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  # 1698854 5-Jan-2017 13:54
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blakamin:

 

wsnz:

 

 

 

Google, Apple and Microsoft all face different, significant hurdles of their own, however I wouldn't write off any of them possibly dominating the next generation mobile market.

 

MS lost the war of the initial mobile paradigm, but the bottom line is that the mobile market is evolving. Carrying around multiple devices with multiple overlapping functions is certainly not the future of computing. Developing for separate platforms; desktop, mobile, VR, automobile etc. is cumbersome and antiquated. MS have articulated their vision, time will tell as to whether it gains traction.

 

Aside from the big three above, a new company may emerge with a new paradigm, who knows, But MS's vision is enticing.

 

 

 

 

The future is probably implants.

 

I use windows, but I'm not invested in anything with MS.

 

It's not for the home, no matter how hard they try. 

 

I live in google-world. Android phones, tablets, Android TV, chromecast audio, chromebook. Soon to be Google Home. (I'd like to see MS try that and see how far they get)

 

Windows is for... I dunno really.... plugging my external drives into I guess.

 

Even Amazon are ahead in the home. 

 

Outside an office and Xbox for homes, MS products are just basic tools. How do they change that? Xbox couldn't when they tried to turn a console into a home entertainment system.

 

When MS can release something Windows that's not dead in 6 months they *might* get some traction. But I wouldn't  hold my breath.

 

Their "vision" might be enticing, but others are already releasing the actual products, not dreams.

 

 

 

 

+1. Microsoft still dominate business, but have well and truly lost the home market to Google and Apple.

 

I use a Surface Pro 4 for business. For home, I use the SP4 as I prefer the web version of Chrome (superior to Android version). Outside of Chrome, I prefer using Android apps for news, email, music, photos and note taking (Keep is outstanding).

 

This year, I intend to buy a touch-enabled Chromebook so I can have both the web version of Chrome (with access to all the Chrome store extensions) plus my favourite Android apps on a touch screen to boot. Either the new ASUS flip or Samsung Chromebook Pro - both announced this week at CES (the Samsung only officially announced today). Once I get my Chromebook, the SP4 will be a work only device.

 

It's difficult to see MS getting any significant traction back into the consumer market. The Surface devices have performed well recently, but I suspect the main market for these is predominantly business.

 

 

 

 


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  # 1698872 5-Jan-2017 14:30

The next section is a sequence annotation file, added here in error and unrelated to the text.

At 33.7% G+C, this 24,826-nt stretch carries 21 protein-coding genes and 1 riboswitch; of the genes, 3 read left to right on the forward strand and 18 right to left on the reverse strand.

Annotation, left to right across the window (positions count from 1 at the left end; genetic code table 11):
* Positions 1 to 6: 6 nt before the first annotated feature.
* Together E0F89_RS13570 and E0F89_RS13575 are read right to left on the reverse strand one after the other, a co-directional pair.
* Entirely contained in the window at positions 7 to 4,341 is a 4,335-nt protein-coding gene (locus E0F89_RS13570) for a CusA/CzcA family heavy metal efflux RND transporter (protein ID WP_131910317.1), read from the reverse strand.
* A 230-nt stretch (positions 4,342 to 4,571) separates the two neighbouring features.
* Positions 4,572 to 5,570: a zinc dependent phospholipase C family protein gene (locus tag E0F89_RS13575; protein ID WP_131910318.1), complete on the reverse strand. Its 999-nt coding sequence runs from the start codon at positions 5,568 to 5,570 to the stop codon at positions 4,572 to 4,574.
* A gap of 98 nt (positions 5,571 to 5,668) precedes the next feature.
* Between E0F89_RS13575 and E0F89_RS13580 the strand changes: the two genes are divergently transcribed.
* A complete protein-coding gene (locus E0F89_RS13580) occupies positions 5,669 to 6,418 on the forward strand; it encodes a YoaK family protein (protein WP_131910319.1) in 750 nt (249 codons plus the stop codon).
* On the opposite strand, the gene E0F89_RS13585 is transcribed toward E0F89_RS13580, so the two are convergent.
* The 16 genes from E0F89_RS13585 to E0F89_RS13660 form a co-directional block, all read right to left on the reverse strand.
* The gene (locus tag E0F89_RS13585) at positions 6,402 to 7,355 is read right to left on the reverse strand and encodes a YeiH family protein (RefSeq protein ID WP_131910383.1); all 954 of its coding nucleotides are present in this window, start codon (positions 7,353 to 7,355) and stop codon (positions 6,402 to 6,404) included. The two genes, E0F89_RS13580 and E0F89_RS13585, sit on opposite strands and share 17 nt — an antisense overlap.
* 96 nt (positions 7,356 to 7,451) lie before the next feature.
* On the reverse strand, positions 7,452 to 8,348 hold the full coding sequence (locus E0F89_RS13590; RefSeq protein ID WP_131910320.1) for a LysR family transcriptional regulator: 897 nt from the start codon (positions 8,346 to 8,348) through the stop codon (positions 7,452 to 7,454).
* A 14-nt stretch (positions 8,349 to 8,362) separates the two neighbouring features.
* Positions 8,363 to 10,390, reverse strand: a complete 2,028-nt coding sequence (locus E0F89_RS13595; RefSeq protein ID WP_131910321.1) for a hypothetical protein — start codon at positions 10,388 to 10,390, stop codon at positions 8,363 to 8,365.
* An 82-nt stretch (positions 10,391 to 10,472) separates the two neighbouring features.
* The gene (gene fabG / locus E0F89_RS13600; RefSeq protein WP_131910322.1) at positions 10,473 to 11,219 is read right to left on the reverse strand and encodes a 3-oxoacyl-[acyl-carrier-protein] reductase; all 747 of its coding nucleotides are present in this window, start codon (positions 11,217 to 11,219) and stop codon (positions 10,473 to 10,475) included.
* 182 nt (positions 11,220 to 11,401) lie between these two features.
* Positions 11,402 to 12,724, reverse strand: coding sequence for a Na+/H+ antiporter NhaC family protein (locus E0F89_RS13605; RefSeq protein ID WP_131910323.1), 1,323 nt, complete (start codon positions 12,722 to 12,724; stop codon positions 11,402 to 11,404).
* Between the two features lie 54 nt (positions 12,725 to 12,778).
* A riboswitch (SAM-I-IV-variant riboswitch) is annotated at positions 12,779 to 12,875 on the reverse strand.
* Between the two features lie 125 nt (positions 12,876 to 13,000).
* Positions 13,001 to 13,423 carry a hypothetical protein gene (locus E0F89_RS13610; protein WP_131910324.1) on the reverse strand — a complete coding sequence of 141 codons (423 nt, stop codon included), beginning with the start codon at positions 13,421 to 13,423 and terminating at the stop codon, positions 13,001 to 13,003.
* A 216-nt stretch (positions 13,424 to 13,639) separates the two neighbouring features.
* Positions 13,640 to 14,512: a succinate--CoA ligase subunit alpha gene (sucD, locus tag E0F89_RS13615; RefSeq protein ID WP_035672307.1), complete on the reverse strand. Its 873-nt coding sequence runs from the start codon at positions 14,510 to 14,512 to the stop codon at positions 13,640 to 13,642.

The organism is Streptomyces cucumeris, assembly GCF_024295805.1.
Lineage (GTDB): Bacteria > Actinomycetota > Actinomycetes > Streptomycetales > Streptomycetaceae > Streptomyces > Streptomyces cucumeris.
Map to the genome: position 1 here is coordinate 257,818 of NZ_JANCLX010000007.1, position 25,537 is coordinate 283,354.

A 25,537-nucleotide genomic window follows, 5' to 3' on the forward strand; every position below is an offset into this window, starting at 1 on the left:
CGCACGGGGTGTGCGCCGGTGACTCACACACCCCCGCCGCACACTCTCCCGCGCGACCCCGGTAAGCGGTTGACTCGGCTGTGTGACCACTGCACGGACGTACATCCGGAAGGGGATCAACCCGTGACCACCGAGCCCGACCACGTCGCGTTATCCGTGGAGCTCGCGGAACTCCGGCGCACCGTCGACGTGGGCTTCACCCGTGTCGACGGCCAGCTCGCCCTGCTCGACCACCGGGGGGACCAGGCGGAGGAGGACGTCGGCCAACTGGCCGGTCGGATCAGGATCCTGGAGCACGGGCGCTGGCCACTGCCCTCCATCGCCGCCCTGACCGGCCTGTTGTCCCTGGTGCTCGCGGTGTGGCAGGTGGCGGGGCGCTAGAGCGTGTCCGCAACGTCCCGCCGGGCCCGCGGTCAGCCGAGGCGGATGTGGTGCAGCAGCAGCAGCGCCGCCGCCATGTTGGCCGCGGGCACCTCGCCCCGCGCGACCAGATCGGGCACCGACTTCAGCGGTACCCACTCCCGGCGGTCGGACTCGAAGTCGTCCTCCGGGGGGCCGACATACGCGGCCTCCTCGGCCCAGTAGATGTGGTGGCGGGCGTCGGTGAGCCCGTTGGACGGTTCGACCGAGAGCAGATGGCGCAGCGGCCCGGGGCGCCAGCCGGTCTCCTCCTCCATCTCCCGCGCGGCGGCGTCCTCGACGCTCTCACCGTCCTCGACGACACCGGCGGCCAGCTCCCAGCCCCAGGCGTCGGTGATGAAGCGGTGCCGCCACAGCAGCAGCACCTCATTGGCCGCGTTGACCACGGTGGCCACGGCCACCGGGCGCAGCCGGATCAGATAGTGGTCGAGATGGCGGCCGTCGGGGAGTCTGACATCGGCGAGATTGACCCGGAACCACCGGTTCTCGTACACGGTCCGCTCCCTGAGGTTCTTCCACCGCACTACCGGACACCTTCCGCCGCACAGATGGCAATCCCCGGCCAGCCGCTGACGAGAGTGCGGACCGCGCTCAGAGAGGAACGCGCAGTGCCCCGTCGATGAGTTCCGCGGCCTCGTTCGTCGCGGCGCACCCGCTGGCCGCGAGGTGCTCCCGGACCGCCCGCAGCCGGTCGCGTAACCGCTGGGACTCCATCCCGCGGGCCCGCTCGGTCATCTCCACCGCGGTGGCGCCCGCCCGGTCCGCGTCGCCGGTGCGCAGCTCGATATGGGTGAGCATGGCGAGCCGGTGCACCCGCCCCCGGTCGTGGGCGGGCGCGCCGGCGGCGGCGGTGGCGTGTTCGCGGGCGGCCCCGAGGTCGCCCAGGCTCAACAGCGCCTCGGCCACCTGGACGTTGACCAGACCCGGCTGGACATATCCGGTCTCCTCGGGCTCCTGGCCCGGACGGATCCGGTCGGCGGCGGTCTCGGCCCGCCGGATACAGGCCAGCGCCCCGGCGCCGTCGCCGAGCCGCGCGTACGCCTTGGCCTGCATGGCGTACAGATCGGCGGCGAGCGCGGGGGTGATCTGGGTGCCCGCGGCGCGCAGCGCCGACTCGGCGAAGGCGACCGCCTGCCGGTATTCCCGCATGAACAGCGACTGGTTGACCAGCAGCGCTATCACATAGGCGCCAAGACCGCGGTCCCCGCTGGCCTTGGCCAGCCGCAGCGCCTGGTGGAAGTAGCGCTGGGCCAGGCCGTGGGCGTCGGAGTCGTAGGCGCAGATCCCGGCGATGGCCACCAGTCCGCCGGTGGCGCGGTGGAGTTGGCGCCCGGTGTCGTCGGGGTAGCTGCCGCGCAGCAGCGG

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blakamin:

 

 

 

The future is probably implants.

 

I use windows, but I'm not invested in anything with MS.

 

It's not for the home, no matter how hard they try. 

 

I live in google-world. Android phones, tablets, Android TV, chromecast audio, chromebook. Soon to be Google Home. (I'd like to see MS try that and see how far they get)

 

Windows is for... I dunno really.... plugging my external drives into I guess.

 

Even Amazon are ahead in the home. 

 

Outside an office and Xbox for homes, MS products are just basic tools. How do they change that? Xbox couldn't when they tried to turn a console into a home entertainment system.

 

When MS can release something Windows that's not dead in 6 months they *might* get some traction. But I wouldn't  hold my breath.

 

 

 

 

 

You're obviously heavily invested with Google. We were too, until the shifting sands of product strategy such as Google OnHub, burnt us too many times. Google's long list of failed products and services have given me pause and while I still have Android tablet and a mobile, we've ditched onHub and have migrated the business away from G Suite as it didn't meet our needs. The business laptop is now a Surface Pro, and one staff members uses a Lumia 950 with continuum for their work (all LOB apps are available). In the home, the Android TV has been ditched in favour of a more flexible and future-proof media PC which will eventually supplant the XBox for gaming.

 

There are certain aspects of the Google ecosystem that match our requirements, but many do not.

 

 

 

blakamin: Their "vision" might be enticing, but others are already releasing the actual products, not dreams.

 

Just like the others, MS have released plenty of actual products and services.

 

 

 

Having choice and competing visions is good, no?

 

 

 

 

 

 

 

 


 
 
 
 


8039 posts

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  # 1698952 5-Jan-2017 18:03
Send private message

blakamin:

 

wsnz:

 

 

 

Google, Apple and Microsoft all face different, significant hurdles of their own, however I wouldn't write off any of them possibly dominating the next generation mobile market.

 

MS lost the war of the initial mobile paradigm, but the bottom line is that the mobile market is evolving. Carrying around multiple devices with multiple overlapping functions is certainly not the future of computing. Developing for separate platforms; desktop, mobile, VR, automobile etc. is cumbersome and antiquated. MS have articulated their vision, time will tell as to whether it gains traction.

 

Aside from the big three above, a new company may emerge with a new paradigm, who knows, But MS's vision is enticing.

 

 

 

 

The future is probably implants. 

 

 

After seeing the  H+ series I don't think so.. 





Regards,

Old3eyes


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